Wednesday, August 26, 2009

ON catching up

This picture is another picture from Finland, this time from the national park Helvetinjärvi in the Tampere area (more or less), but time to move on and return to work, which I am doing rather slowly (apologies to all Emails I have not answered yet, will catch up by the weekend).
A lot of catching up in work, but now I took a small break, drink bitter coffee, and had a quick scan on some Blogs, some deserve detailed responses, but in a catching up mode I'll only provide highlights:

  • Marco has written about patterns, there are two comments here - one a terminology comment, he seems to be confused by the distinction between complex event, composite event, situation, event correlation (a term I don't really use) and pattern. These terms came from different sources, and they are not exactly synonyms, I have tried in the past to look at their definitions and outline the relationships among them, the interesting question is do we want to stay with all legacy terms or settle in a fewer terms. This is a question for the community, and for the glossary work group.
  • Marco also started to look at list of patterns. I'll refer to it in one of the next postings, I am now working on the chapter in the EPIA book about patterns (chapter 9). We also are looking at it within the language analysis work group.
  • Paul Vincent had a few interesting postings, some of them summarize iimpressions from the summer school in Norway in which there seems to have been discussion among different approaches.
  • Paul Vincent also had another posting. getting back to the CEP vs. ESP issue. I've already made a short comment to this postings, that I think that this label discussion is somewhat anachronistic, since the term ESP is virtually gone away. Besides the labels, there are indeed different approaches to approach event processing applications, and I think that we'll see more of hybrid approaches. This also deserves a longer discussion.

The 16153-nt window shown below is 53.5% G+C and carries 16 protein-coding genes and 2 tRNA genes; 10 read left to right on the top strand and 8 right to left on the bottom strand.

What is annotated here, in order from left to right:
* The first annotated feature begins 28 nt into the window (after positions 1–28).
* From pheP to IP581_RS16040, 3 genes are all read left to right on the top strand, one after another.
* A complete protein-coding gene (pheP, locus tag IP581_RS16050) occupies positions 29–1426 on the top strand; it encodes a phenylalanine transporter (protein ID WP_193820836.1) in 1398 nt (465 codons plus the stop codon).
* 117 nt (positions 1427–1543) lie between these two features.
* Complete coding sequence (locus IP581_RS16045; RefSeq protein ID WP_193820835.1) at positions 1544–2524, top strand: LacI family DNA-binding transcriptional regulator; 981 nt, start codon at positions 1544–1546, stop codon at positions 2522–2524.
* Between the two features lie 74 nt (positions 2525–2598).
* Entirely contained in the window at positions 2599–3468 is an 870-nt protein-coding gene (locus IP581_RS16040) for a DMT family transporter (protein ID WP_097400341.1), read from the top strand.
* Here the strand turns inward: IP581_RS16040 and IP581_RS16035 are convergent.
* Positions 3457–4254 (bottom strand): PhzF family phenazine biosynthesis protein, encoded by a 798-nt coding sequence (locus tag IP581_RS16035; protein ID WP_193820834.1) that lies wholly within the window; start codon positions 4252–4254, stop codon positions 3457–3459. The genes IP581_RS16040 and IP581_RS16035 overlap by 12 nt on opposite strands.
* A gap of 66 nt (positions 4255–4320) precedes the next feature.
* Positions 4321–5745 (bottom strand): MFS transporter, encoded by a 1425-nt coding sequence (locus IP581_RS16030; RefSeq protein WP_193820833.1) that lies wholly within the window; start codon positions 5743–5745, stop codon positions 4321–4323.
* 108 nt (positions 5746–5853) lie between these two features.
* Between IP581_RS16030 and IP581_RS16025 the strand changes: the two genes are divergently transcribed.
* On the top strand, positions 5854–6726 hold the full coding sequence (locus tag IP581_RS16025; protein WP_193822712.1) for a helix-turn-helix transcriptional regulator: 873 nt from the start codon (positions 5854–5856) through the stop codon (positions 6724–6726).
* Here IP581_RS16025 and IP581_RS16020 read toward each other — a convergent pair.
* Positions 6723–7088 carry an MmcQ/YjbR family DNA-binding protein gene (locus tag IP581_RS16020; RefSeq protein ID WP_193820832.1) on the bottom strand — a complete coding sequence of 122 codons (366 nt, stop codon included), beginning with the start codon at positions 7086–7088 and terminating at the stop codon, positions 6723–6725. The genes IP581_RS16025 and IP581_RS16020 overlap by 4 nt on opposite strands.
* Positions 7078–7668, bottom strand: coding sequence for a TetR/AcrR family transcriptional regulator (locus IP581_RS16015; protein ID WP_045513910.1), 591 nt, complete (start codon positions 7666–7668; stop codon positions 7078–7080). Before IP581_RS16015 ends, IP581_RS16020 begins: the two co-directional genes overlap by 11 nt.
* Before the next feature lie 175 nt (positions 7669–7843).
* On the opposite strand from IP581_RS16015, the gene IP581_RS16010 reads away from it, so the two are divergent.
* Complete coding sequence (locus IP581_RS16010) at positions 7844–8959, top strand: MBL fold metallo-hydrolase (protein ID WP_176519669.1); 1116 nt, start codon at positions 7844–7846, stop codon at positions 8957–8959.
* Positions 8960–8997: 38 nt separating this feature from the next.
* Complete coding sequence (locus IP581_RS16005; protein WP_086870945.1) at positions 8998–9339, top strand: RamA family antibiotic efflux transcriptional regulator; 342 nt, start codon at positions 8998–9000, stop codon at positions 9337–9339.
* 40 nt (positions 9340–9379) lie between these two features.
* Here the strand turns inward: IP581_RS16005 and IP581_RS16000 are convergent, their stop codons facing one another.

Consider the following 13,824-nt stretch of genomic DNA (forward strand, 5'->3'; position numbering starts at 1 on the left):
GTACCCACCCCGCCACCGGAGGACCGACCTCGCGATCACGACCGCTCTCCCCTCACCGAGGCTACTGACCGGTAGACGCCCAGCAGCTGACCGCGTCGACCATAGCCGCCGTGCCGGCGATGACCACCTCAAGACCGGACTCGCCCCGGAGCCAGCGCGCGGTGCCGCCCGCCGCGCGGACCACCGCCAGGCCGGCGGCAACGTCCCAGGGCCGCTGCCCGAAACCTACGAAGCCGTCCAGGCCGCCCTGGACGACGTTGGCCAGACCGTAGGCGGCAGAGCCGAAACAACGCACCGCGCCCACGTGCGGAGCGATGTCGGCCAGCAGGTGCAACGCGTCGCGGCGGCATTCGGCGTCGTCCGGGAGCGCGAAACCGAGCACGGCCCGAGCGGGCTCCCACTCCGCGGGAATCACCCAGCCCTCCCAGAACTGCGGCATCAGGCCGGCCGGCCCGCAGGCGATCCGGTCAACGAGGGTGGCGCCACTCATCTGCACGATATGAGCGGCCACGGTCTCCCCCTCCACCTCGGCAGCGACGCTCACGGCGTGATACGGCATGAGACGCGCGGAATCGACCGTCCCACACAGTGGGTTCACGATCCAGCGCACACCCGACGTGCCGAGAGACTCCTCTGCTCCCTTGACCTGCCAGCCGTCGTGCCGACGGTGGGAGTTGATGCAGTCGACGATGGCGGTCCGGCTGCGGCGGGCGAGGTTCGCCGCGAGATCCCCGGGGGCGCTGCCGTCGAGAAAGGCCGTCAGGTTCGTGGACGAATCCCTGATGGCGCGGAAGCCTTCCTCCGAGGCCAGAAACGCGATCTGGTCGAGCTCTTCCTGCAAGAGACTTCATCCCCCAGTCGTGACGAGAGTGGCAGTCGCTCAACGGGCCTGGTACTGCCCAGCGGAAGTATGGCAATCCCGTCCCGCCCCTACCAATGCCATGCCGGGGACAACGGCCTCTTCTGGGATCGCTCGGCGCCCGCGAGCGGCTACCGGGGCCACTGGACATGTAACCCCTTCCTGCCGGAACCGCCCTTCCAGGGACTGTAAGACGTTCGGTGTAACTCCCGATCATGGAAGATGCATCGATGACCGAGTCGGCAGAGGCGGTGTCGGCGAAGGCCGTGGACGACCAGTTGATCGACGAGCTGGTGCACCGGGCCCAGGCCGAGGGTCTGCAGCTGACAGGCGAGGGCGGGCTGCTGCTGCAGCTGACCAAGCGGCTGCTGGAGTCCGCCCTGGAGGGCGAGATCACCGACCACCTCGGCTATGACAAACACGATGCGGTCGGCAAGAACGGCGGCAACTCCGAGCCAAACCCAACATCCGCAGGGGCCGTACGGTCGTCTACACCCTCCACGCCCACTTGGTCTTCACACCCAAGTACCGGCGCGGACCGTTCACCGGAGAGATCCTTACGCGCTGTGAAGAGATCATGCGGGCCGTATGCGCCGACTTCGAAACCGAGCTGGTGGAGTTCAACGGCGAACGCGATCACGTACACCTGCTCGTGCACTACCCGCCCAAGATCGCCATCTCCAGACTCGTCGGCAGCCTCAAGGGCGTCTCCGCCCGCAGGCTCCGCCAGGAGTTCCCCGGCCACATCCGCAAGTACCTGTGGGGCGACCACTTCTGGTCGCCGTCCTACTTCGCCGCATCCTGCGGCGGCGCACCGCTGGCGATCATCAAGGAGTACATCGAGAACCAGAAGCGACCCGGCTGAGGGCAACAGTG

• Paul Vincent also wondered about downloadable as criterion, following the Forrester report, that has put it as one of its 114 criteria to compare EP products. John Rymer from Forrester has responded in ComputerWorld UK. I would like to have further discussion on the Forrester criteria in general (within the catching up I also read the full spreadsheet of comparison, and have some interesting insights), also I need to follow up on the downloadable issue. Not sure if it is a criterion about product quality, but IMHO, free downloadables are important on getting event processing from niche technology to the mainstream, which was the major theme of the Forrester report, this issue of niche vs. mainstream, also deserves a discussion by its own right.
  • Hand Gilde has written about the Gartner Hype cycle report. He was not happy from the way that Gartner articulated the value of event processing, and sent the challenge to EPTS to make better articulation of the value of event processing to the general community. I agree that EPTS needs to catch the ball here, and will propose to imitate such activity. As always, I am throwing back the ball to anybody that throws it towards me, I think that Hans is an excellent candidate to be one of the key persons in such an activity, and I call him to quit his bystander position and jump into the cold water.
  • Mani Chandy who uses his recent Blogs to post articles, has written about "Smarter communities". This also deserves a longer discussion, I agree that we are heading this way in variety of areas that IBM labels as the "smarter world".
  • Some other references to the Forrester report which seems to catch the attention and kept (almost) everybody relatively happy. I still need to discuss some of the observations from this report. While looking at the detailed spreadsheet, I have did a quick summary of the number of customers reported by the different products. The number looks impressive, I wonder how many of these are currently running systems in production. But I'll let the use case work group chase them to obtain use cases, and ask everybody to help on this -- another topic to discuss.
Well - enough for now, back to the long list of to-dos...


Ingo said...

Opher, I was intrigued by your comment that do not use the term "correlation". Why is that and do you have a better or more refined term?

Ingo said...

I am intrigued by your comment that do not use the term "correlation". Is it deprecated somehow?

In particular, what could be used instead to describe the situation where an event is is identified to be the cause of another event and a new event is produced that contains information on this causal relationship?

Opher Etzion said...

Hi Ingo. The reason that I don't use the term "correlation" (in the last five years or so), is that this term is overloaded. In fact it has no less than five different meanings, all of them have been used, and for each of them, a more accurate term can be used, see: for further discussion of why I don't use this term.



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